The next step is to learn the dame una (literally: “give me one [girl]”), which is when the guy behind puts his hand on the girl’s shoulder and she has to change partners and dance with him. The teacher makes us practice this a few times, moving from man to man, until we are ready to learn the enchufa, which is when the man spins the woman in front of him and she moves on to the next man. We practice this a few times, until we are ready to learn new pasos. Then, the teacher kicks out the new people and makes them watch. After two classes, I was finally able to stay in this second  rueda. I was so proud.

The second rueda typically ends in mass chaos because many of us do not know what we are doing. This requires the teacher to kick all of us out. He then calls on a select group to dance in a small third rueda. These people are usually salsa experts who know all of the complicated steps. Sometimes, he has two ruedas going at once. The outside rueda is the less-experienced one, a.k.a my rueda, which is typically a mini disaster zone. When there is only one advanced rueda, he allows us to dance on the side with partners.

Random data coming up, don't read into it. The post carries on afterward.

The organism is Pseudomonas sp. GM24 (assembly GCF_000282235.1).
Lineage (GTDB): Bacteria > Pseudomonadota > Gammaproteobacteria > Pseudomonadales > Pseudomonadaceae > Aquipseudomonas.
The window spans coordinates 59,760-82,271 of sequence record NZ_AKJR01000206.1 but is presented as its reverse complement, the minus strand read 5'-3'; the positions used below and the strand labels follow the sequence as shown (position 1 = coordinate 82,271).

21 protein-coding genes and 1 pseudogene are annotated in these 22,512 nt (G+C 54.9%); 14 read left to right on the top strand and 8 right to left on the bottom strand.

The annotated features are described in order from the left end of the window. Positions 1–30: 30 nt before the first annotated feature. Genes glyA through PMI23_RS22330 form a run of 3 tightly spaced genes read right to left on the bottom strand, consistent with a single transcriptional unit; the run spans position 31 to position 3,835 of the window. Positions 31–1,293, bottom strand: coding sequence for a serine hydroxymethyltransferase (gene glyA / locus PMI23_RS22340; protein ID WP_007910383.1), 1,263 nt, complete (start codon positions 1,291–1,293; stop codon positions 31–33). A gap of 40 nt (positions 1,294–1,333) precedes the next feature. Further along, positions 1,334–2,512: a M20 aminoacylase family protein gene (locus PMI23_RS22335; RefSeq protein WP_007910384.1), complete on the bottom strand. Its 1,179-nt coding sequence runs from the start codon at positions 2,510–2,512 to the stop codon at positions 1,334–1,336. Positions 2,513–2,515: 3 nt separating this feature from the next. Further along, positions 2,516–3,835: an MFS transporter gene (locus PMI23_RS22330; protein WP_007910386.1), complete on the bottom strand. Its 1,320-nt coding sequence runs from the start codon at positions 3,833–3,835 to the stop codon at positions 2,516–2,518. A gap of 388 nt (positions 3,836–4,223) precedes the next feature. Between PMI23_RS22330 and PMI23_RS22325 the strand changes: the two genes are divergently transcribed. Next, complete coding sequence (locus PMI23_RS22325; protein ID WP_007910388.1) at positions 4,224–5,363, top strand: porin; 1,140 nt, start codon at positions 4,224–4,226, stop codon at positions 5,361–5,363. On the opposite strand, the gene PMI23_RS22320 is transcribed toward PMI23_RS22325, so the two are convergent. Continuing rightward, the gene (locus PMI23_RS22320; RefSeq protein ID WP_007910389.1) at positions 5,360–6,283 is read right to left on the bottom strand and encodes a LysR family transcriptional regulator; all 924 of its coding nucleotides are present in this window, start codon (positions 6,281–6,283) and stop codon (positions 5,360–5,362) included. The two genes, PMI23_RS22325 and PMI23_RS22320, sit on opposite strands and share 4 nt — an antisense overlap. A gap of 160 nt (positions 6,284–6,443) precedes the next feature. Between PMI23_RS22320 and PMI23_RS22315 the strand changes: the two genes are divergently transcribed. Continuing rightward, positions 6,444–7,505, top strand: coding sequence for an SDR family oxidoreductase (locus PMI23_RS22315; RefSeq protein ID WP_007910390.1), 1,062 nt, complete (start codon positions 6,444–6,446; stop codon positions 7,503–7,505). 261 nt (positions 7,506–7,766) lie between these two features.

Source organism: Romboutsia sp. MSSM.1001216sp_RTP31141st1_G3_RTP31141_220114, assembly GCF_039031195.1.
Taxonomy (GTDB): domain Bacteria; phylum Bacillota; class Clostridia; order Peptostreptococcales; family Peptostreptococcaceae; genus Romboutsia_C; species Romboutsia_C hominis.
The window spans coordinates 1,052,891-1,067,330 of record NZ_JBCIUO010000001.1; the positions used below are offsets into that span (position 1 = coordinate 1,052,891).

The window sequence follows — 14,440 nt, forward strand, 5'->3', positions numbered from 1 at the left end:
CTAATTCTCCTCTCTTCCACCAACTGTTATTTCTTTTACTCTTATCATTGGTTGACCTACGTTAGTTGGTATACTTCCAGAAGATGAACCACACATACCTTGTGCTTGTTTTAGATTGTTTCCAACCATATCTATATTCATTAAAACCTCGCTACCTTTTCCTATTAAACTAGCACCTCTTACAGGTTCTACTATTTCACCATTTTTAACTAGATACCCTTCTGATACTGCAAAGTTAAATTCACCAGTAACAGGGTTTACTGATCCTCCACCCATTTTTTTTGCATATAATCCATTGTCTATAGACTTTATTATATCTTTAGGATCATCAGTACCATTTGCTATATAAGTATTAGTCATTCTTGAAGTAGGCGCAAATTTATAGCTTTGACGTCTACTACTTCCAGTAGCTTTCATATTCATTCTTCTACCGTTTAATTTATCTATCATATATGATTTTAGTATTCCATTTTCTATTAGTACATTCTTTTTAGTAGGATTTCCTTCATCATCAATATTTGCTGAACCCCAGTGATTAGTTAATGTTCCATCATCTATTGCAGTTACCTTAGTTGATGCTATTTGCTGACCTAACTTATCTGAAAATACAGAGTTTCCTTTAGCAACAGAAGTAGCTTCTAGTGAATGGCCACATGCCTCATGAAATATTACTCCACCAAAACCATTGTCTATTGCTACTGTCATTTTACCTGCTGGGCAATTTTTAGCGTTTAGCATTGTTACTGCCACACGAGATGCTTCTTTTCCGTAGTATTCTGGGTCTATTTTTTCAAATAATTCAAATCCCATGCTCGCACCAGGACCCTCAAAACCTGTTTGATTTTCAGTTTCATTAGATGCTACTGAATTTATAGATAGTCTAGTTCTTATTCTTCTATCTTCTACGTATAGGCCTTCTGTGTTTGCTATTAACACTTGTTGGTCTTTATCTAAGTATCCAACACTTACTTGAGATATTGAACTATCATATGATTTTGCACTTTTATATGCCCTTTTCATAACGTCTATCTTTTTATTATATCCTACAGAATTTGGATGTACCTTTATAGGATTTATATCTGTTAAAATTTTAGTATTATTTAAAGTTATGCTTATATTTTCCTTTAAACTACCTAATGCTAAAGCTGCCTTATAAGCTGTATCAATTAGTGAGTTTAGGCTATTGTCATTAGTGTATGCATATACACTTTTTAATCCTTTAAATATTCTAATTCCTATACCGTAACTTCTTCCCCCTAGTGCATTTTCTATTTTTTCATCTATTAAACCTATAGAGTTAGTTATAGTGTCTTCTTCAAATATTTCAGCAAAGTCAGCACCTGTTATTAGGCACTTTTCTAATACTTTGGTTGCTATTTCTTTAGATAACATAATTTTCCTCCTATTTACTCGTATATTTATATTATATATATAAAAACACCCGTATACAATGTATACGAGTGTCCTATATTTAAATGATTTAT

My friend,E, and I at salsa

Eventually, this leads to free dancing. There is usually 45 minutes to an hour at the end of class to practice new steps or to just have fun to hip salsa music. I usually practice new steps with my friends and take advantage of this time to actually be able to socialize. (During class, the teacher will seriously kick people out for talking. He means business.) It is one of the best parts of class because, despite the fact that we all dance at different levels, we are able to intermingle and learn from one another.

La Tabacalera is a fun place to get to know new people while learning or practicing a new activity. Whether you are new to Madrid or you’ve been living in Madrid for years, it is a great cultural center with a lot to offer. For more information, check out their website. (It is in English, French and Spanish)